The Tibetan Plateau, a land mass nearly the size of the lower half of the United States, was thrust skyward when the Indian and Eurasian tectonic plates collided about 50 million years ago. But existing models of the order of events following the impact may be wrong, according to a recent report.
By claiming that the more northern regions of the plateau formed early in the aftermath, the report contradicts current views, which suggest that crustal contortions and uplift began where continents collided at the southern border of the Eurasian plate and gradually rippled northward.
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In search of hard evidence to test the models, researchers ventured into the Hoh Xil Basin, a northern region of the plateau in China where few dare go because of the snow, high altitude, visas, military headquarters, and other challenges, explains Xixi Zhao, a geophysicist from the University of California, Santa Cruz, who participated in the study.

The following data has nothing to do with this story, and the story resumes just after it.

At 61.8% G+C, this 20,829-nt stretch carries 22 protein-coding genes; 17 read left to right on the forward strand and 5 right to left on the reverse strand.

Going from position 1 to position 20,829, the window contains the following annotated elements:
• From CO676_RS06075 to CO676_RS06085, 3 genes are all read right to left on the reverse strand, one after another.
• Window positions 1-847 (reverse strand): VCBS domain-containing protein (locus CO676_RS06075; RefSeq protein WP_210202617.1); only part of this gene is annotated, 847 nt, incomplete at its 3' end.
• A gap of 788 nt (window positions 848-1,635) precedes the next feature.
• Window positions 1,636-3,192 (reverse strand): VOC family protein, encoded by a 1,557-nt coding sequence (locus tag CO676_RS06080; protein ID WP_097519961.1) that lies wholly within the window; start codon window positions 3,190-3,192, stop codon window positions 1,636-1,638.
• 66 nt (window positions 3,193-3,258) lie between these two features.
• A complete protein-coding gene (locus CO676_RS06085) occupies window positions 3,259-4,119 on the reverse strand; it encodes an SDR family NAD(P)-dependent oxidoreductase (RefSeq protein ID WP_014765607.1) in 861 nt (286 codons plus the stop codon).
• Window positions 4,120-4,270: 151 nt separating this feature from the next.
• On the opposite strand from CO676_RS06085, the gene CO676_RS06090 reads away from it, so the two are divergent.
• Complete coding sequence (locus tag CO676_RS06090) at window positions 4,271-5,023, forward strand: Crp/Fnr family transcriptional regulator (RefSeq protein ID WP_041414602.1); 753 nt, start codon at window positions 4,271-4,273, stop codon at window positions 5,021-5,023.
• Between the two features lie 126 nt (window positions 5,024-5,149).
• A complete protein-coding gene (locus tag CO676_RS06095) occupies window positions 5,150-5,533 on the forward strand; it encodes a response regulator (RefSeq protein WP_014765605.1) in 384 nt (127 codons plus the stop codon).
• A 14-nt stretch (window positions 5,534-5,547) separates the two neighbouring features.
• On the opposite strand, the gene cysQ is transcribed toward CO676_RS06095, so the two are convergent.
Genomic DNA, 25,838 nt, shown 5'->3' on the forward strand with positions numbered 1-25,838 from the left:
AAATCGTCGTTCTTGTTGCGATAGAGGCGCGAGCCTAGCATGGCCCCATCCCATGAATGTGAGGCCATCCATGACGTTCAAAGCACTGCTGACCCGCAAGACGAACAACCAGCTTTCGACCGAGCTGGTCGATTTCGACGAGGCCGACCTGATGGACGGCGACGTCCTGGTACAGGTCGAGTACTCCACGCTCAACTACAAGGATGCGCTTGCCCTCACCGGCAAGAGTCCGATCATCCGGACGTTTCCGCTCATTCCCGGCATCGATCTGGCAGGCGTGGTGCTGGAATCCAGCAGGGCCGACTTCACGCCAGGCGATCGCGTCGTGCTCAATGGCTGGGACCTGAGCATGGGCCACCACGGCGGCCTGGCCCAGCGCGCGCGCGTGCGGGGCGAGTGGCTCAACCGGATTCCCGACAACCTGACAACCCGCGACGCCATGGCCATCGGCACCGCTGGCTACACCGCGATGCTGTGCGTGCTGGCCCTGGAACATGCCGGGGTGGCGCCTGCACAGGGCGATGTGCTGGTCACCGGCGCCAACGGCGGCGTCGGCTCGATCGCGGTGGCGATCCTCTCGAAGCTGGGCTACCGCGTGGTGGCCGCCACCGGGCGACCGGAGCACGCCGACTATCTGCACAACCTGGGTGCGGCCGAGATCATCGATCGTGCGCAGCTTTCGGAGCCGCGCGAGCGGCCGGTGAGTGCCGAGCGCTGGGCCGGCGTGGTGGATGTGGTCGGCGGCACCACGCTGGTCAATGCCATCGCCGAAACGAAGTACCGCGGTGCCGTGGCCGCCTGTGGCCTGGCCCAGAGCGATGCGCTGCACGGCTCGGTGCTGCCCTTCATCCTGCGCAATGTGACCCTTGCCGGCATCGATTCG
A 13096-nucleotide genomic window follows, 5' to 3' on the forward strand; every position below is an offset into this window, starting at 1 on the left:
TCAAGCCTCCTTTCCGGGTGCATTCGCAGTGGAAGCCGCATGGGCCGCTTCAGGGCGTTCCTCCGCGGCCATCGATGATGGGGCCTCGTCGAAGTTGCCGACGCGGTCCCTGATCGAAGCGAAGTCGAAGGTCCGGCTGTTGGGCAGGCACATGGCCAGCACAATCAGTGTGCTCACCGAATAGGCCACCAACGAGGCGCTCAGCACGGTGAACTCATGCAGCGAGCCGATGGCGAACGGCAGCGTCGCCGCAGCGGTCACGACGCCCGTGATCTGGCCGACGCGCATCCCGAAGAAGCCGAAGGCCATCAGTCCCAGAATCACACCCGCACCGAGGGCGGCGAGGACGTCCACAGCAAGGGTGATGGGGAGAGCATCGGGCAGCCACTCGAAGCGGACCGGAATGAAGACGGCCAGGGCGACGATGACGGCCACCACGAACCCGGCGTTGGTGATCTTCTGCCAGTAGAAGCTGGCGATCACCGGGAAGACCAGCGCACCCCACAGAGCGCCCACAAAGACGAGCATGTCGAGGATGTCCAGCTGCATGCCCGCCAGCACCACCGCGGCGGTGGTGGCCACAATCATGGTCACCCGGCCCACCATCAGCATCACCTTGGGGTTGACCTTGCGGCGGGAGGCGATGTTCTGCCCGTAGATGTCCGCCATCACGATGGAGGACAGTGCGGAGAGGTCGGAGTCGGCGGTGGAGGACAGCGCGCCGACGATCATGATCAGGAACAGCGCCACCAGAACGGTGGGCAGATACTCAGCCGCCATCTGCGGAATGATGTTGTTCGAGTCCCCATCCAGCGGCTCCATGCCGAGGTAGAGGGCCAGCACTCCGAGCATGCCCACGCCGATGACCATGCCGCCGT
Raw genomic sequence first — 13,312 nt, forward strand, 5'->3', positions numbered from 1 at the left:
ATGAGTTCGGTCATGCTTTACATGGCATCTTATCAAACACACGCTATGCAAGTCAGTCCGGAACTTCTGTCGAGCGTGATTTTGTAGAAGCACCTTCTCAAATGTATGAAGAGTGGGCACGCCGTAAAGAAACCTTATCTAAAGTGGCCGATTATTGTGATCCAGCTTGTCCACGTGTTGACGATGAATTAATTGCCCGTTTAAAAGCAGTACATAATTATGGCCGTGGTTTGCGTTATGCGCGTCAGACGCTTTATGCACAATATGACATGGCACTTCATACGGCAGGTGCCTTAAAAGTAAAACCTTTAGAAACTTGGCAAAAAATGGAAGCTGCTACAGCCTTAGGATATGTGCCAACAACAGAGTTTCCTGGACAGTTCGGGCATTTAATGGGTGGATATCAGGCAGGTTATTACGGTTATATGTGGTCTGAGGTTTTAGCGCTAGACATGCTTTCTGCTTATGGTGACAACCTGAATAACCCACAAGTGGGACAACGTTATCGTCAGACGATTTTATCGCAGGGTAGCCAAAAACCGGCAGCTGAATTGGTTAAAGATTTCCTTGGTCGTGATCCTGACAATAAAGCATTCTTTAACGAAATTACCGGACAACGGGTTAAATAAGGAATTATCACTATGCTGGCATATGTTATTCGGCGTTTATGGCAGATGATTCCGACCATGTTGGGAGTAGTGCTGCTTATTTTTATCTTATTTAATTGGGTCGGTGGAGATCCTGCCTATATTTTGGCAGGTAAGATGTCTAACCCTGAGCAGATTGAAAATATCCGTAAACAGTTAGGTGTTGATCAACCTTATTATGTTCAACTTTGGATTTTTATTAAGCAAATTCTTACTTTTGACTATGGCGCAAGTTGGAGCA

“Our understanding was driven largely by models that predict that [the plateau] is older in the south and younger in the north,” comments Paul Kapp of the University of Arizona in Tucson. “Then [those researchers] got on the ground and realized the actual land doesn’t match the model.”
Uplift in the central part of the plateau happened before uplift in the south, the team reports in the April 1 Proceedings of the National Academy of Sciences. Fossils of radiolarians, or unicellular marine protozoans, recovered from the Himalayas at the southern border revealed that the mountains must have been underwater 40 million years ago—after the central plateau had already emerged.
These findings aren’t only about dates, Kapp says. “They provide support for a new story on plateau growth, from the inside out.”